An ink on paper work by Sciberras, together with the work I saw recently by Matt Bromhead (22-Jul-2018), has me wanting to make my own experiments…

Luke Sciberras
Toul Rock, Belle Ile
Ink on paper, 56 x 75 cm


Luke Sciberras
Toul Rock, Belle Ile (detail)

Recent exhibitions

A quick roundup.

Matt Bromhead Longline pompom

Matt Bromhead
Installation view

After the excitement of the workshop with Matt (10-Jul-2018) it was great to be able to see some of his work in person at pompom.

Some of the sculptures were tall – up to 230 cm in height. They were generally spindly, apparently precarious. Matt invites movement, partly the nature of the materials, then some hanging elements, and sometimes some strategically placed magnets. There were cantilevers and delicate balances. Play with space, with solidity. There was a sense of a shimmer, a vibration.

One of the gallery owners came over and chatted, very welcoming and engaging. The solo exhibition at pompom is one of the outcomes of Matt’s selection in the 2018 Art Incubator grant program.

Matt was stunningly generous in the workshop he gave. The approach, materials and techniques he taught are strongly evident in the exhibited works, his current explorations. Seeing his drawings reinforced his approach. Apparently Matt’s quest/embrace of chance includes dropping colour through water to create his works on marine ply.

I enjoyed seeing the texture and moments of detail in Matt’s work. His work is raw and unpretentious, playful, experimental, thoughtful, purposeful, intentional.

One recurring thought from recent exhibitions – the power of grouped work. It was strong in Nicole de Mestre’s recent exhibition (13-May-2018). Matt’s work was fascinating in small grouping. They also worked well on small and low shelves on the wall. I think it would need a lot of space around a single work placed on the floor.

The second exhibition at pompom also gained impact from repetition with variation.

Sarah Edmondson According to Chance pompom

Sarah Edmondson
Installation view

Sarah Edmondson’s statement for this exhibition begins “The principle guiding my work is the belief that chance events open up opportunities of discovery”, so it was a great pairing with Matt Bromhead. The base image for all the works in the exhibition was a computer glitch, blown up, cut up, the outcome of an instant… and become the template for needlepoint. A bizarre combination of random chance with detailed consideration and planning followed by laborious process.

The size and mounting of all but one of the works was the same, a square of canvas in a deep frame. Colour tended to the vibrant. I found most interesting the works that transgressed, that broke the surface, showed the structure, interrupted the repetition of the stitch.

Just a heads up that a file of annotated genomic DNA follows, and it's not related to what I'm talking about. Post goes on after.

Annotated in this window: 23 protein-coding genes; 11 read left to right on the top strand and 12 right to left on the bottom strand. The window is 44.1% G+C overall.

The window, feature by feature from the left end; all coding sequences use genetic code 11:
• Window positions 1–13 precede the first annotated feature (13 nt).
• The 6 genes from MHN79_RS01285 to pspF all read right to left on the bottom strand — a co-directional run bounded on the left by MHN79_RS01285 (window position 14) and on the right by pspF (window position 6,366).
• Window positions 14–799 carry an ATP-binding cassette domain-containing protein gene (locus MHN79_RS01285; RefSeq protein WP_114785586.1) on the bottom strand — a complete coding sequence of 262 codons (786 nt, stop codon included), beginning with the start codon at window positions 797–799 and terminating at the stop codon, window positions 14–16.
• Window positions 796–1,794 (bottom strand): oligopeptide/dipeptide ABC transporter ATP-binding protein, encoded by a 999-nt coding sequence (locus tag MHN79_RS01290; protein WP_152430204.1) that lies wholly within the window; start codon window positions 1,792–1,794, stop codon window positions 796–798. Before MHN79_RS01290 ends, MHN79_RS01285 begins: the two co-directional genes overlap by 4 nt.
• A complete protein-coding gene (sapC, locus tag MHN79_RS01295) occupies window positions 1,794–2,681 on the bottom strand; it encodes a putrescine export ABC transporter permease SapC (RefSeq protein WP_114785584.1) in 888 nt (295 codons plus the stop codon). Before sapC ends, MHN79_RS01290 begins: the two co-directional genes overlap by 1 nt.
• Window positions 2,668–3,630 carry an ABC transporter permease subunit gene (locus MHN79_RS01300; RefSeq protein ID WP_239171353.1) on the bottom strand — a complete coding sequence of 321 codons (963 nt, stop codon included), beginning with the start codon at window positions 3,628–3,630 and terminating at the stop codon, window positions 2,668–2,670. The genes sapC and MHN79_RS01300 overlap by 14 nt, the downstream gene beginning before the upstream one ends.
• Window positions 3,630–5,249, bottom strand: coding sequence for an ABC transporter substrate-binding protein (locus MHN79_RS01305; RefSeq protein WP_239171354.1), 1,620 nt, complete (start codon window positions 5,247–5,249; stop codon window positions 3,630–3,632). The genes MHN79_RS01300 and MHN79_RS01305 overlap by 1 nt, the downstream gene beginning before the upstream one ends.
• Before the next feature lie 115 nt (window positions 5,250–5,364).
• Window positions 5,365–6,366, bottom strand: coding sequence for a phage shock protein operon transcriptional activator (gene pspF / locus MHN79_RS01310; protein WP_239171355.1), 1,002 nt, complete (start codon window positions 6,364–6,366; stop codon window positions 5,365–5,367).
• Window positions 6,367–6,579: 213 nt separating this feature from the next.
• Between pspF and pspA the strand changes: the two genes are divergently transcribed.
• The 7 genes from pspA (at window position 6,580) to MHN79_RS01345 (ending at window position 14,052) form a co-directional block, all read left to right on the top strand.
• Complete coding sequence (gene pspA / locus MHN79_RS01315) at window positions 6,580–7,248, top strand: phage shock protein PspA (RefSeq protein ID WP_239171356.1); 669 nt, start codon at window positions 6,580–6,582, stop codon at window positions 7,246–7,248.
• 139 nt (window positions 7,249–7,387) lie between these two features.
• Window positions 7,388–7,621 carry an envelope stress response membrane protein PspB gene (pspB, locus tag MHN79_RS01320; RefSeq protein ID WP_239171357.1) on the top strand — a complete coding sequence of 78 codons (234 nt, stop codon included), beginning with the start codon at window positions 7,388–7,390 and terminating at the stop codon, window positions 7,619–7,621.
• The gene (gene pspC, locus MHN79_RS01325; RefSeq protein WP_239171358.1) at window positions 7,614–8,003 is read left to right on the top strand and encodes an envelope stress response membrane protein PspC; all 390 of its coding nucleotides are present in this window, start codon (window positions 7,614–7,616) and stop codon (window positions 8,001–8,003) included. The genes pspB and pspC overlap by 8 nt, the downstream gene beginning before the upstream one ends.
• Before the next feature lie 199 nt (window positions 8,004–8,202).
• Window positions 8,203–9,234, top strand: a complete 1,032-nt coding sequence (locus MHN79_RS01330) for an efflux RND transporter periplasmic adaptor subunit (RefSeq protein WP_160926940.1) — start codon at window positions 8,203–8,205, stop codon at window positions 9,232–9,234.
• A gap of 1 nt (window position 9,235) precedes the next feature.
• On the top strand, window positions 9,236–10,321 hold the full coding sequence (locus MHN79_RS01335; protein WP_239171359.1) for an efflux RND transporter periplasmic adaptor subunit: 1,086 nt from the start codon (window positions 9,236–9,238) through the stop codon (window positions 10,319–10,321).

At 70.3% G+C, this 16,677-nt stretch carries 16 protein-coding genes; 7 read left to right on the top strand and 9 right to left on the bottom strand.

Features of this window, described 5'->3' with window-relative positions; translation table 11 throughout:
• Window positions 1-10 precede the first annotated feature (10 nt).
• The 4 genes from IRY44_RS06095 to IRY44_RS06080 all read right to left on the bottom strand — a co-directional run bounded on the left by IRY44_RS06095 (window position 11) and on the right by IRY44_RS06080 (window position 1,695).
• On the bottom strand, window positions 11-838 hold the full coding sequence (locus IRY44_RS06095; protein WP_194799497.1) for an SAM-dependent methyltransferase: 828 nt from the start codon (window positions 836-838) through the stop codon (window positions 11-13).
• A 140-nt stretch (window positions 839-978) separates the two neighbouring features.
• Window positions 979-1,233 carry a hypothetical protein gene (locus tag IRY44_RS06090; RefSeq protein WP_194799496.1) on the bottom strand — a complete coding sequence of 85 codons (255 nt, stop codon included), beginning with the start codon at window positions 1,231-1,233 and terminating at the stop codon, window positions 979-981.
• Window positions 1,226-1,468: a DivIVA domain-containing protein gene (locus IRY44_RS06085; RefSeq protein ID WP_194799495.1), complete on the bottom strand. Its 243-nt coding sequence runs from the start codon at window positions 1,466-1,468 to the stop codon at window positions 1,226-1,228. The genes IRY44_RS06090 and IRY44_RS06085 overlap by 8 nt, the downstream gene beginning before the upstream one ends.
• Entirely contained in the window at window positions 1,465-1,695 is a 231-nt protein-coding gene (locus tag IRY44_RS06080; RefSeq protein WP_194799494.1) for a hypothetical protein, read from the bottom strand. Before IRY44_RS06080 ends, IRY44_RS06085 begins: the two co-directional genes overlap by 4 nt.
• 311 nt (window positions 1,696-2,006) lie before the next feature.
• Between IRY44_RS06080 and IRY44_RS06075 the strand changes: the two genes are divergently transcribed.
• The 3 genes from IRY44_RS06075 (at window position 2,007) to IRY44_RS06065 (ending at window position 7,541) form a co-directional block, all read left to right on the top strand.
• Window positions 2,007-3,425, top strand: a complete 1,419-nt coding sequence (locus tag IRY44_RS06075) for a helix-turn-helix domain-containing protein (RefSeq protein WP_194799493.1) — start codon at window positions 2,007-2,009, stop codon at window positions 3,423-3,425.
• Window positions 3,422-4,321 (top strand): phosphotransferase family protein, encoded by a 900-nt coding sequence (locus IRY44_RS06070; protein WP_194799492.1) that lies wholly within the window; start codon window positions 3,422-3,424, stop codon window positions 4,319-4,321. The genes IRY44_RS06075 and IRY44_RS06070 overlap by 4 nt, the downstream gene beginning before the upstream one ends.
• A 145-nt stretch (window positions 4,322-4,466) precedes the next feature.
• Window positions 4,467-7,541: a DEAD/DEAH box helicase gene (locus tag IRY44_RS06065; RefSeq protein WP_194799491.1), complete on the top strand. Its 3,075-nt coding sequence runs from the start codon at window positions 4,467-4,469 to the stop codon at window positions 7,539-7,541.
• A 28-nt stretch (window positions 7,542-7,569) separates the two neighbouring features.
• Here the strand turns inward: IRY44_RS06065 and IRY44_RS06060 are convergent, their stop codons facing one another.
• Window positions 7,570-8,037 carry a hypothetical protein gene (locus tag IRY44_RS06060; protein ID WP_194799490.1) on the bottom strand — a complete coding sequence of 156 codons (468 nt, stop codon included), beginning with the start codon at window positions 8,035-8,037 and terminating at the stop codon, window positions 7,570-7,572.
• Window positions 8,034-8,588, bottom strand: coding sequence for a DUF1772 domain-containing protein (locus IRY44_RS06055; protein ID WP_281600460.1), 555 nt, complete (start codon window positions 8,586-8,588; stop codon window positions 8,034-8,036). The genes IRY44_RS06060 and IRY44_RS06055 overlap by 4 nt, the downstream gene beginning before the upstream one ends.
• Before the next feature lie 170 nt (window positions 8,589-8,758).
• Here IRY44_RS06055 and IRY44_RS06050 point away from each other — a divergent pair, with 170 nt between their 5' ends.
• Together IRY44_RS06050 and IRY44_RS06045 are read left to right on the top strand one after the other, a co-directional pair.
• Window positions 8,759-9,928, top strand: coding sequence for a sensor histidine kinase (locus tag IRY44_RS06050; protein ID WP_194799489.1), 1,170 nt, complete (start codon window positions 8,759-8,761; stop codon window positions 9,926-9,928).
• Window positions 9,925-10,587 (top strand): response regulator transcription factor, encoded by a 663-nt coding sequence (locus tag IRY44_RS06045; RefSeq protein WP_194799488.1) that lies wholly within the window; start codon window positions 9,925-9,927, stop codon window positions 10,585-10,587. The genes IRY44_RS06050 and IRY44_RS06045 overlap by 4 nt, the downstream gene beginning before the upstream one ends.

Cultivate: inspired by nature Sturt Gallery

In a brief visit to this exhibition I was particularly taken by a series of work by Sophie Carnell – Shoreline Series.

Carnell combines beach combed treasures with recycled sterling silver. Each piece creates its own little moment or space, but the combined hanging added more as one explored the variations of these unique, organic, whimsical objects.

Sophie Carnell
Shoreline Series

Sophie Carnell
Shoreline Series

Sophie Carnell
Shoreline series

The care, consideration, time, and effort put into each piece is clear. The mounting is simple and effective, inviting appreciation of the individual beauty of the object. There is a certain joy and exuberance and humour, refined and controlled without being made static.

Geoff Harvey: One Man’s Treasure Manly Art Gallery & Museum
An important part of looking at other people’s work is reflecting on why something doesn’t attract or delight me. From one or two small photos on the Manly Gallery website I was quite interested. (We were visiting planning a visit for a different exhibition – more on that in another post). Walking into the gallery I felt disappointed.

Geoff Harvey
Installation view


Geoff Harvey
Abbey Road (Romanesque Monasticism re-mastered)
Two of six pieces

First, overwhelming impression – static.

Everything is carefully balanced, centered. The spires seemed sturdy rather than soaring. There’s certainly nothing precarious or left to chance. Phallic and a bit obvious.

There is texture in the found objects, but again it seems controlled, tamed. Going closer to a particular piece, I didn’t feel rewarded by an extra level of detail or jolt of recognition. Which seemed strange, as the elements include some beautiful aged pieces of timber, often I guess architectural detailing from old buildings, plus oddments of kitchen paraphernalia.

Geoff Harvey
Grace of New York (making America grate again)
Full and detail views

The sub-title of one piece really aggravated me. Grace of New York (making America grate again). Graters – yeah, got it. Names of other pieces include “shrine”, “cathedral”, “minaret”, “men of prayer”. The artist apparently has a fascination with the architecture of worship. OK, fine…

So I’m slamming this guy for a single small exhibition. The tiniest sliver of a view on his work. Unfair and unreasonable, especially since care and skill and some great collected materials are evident.

But in the end this blog is about me and my learning. It’s not journalism or art criticism. A strong reaction is interesting. On reflection I think it’s a feeling of wasted resources, lost opportunities. So what do I bring back to my own work? Play with balance. Go for risk, the precipice. I prefer my humour whimsical or quirky. Push beyond the first idea. Surprise yourself.

Exhibition: John Mawurndjul: I am the old and the new

Installation view Milmilngkan
John Mawurndjul

Mardayin at Milmilngkan (2006)
John Mawurndjul